Technological Progress and Worker Productivity at Different Ages
Economists have long thought of technological progress as a primary determinant of rising living standards over time. One might think of technological progress as increasing the “effectiveness” of labor, thereby raising the amount of output that each unit of labor can produce. The purpose of this paper is to ask whether, as an empirical matter, technological progress increases the productivity of workers evenly, or whether it augments the effectiveness of young workers the most. As low birthrates and increases in longevity lead to an “aging” of the population, the productivity of older workers relative to younger workers is likely to become an ever more important issue. Analyzing data from the decennial Censuses and annual data from the Current Population Survey, this paper draws three tentative conclusions. First, we find that the “aging” of the U.S. work force seems more likely to increase aggregate productivity – by raising the proportion of laborers with sizable accumulations of human capital from experience – than to decrease it – by slowing the adoption rate for innovations. Our preliminary estimates imply that the latter effect is of modest magnitude. Second, since our preliminary estimates point to “general” rather than “specific” technological progress, each household faces a problem of having to predict the course of technological progress over its life span. This means that households face more risk than otherwise, and it complicates the specification of the life-cycle model that analysts should employ. Third, when we disaggregate across education groups, the groups show quite unequal benefits from technological progress after 1980, and this may lead to further challenges in modeling household behavior.
|Date of creation:||Dec 2005|
|Date of revision:|
|Contact details of provider:|| Postal: |
Phone: (734) 615-0422
Fax: (734) 647-4575
Web page: http://www.mrrc.isr.umich.edu/publications/papers/
More information through EDIRC
Please report citation or reference errors to , or , if you are the registered author of the cited work, log in to your RePEc Author Service profile, click on "citations" and make appropriate adjustments.:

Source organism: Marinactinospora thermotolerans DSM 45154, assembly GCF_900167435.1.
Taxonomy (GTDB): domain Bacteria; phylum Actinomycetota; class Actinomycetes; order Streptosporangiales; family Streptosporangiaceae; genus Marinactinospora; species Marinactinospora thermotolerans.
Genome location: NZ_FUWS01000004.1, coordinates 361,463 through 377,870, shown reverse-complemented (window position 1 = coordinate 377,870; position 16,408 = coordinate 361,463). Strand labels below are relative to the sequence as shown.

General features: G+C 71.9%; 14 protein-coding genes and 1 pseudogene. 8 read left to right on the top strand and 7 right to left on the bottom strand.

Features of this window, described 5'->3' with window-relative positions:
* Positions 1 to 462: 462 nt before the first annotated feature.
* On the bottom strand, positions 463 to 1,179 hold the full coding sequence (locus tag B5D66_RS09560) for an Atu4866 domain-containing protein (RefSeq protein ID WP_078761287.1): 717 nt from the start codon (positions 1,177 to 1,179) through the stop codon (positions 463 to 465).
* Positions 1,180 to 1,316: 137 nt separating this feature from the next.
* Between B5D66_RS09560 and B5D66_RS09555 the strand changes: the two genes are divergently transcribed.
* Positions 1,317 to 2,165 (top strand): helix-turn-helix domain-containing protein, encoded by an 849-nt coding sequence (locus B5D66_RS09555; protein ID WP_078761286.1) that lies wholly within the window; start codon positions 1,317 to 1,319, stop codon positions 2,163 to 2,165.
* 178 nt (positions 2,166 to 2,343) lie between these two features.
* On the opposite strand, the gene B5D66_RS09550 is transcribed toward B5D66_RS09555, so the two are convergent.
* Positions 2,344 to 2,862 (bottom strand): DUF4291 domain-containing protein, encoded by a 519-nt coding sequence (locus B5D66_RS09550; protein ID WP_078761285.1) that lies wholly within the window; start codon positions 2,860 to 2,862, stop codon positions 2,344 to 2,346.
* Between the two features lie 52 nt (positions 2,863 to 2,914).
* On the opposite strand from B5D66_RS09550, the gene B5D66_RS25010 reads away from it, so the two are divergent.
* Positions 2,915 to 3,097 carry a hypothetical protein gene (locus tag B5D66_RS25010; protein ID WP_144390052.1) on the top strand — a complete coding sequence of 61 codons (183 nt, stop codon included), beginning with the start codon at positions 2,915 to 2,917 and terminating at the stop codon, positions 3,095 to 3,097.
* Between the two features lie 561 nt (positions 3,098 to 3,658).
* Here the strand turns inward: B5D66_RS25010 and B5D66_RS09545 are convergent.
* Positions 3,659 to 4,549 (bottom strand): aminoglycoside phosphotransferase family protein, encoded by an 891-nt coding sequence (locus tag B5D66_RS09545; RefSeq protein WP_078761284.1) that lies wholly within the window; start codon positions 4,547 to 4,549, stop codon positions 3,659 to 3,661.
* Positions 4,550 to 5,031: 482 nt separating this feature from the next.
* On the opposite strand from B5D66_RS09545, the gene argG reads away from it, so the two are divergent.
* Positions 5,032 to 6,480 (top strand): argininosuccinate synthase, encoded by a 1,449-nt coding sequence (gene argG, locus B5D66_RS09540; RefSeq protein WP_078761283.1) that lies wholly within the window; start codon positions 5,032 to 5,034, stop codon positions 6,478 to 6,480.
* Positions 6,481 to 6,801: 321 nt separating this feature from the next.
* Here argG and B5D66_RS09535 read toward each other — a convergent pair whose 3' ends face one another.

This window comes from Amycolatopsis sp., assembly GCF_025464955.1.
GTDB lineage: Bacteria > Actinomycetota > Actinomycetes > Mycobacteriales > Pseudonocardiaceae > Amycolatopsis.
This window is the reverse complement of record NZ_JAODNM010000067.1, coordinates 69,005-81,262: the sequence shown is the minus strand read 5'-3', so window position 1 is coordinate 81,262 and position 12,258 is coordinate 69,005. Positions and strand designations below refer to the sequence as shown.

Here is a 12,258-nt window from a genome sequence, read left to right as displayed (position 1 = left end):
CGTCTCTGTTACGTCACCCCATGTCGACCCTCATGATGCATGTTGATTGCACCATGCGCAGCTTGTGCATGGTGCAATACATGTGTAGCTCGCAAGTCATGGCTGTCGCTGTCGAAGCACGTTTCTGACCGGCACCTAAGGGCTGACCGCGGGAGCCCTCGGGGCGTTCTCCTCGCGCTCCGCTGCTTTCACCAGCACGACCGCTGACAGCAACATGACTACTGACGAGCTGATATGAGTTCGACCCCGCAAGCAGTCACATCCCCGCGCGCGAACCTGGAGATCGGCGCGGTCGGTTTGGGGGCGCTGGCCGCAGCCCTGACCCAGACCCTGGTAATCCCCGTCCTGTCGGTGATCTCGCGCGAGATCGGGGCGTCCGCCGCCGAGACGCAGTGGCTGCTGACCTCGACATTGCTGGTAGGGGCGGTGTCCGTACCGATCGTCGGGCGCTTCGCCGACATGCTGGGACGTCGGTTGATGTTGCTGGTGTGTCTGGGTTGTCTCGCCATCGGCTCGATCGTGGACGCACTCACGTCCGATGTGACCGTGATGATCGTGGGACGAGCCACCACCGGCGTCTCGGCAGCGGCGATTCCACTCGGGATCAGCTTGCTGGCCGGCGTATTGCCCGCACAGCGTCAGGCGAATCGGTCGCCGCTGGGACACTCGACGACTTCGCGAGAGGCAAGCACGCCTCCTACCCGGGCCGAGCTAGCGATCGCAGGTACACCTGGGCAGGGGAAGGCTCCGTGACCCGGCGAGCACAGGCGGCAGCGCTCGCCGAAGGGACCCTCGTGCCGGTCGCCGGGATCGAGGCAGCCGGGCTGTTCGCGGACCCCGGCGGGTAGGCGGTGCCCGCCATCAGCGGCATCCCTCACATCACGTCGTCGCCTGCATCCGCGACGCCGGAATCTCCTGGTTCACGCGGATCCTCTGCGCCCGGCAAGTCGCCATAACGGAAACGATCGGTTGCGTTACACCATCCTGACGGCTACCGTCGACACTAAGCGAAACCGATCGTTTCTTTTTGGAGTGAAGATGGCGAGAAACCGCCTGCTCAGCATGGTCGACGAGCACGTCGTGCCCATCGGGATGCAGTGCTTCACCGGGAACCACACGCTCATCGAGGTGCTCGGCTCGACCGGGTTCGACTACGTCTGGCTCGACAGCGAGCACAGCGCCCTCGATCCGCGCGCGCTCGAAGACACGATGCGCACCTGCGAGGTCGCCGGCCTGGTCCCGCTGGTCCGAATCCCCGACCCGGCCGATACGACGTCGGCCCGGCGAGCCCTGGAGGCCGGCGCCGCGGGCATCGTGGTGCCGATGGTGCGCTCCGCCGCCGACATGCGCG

- Axel BÃ¶rsch-Supan, 2004. "Global Aging: Issues, Answers, More Questions," MEA discussion paper series 04055, Munich Center for the Economics of Aging (MEA) at the Max Planck Institute for Social Law and Social Policy.
- Becker, Gary S, 1974.
"A Theory of Social Interactions,"
Journal of Political Economy,
University of Chicago Press, vol. 82(6), pages 1063-93, Nov.-Dec..
- John Laitner, 2000. "Earnings within Education Groups and Overall Productivity Growth," Journal of Political Economy, University of Chicago Press, vol. 108(4), pages 807-832, August.
- Johnson, William R, 1980. "Vintage Effects in the Earnings of White American Men," The Review of Economics and Statistics, MIT Press, vol. 62(3), pages 399-407, August.
- Axel Börsch-Supan, 2004. "Global Aging: Issues, Answers, More Questions," Working Papers wp084, University of Michigan, Michigan Retirement Research Center.
- Burmeister, Edwin & Dobell, Rodney, 1969. "Disembodied technological change with several factors," Journal of Economic Theory, Elsevier, vol. 1(1), pages 1-8, June.
- Modigliani, Franco, 1985.
"Life Cycle, Individual Thrift and the Wealth of Nations,"
Nobel Prize in Economics documents
1985-1, Nobel Prize Committee.
- Modigliani, Franco, 1986. "Life Cycle, Individual Thrift, and the Wealth of Nations," American Economic Review, American Economic Association, vol. 76(3), pages 297-313, June.
When requesting a correction, please mention this item's handle: RePEc:mrr:papers:wp107. See general information about how to correct material in RePEc.
For technical questions regarding this item, or to correct its authors, title, abstract, bibliographic or download information, contact: (MRRC Administrator)
If references are entirely missing, you can add them using this form.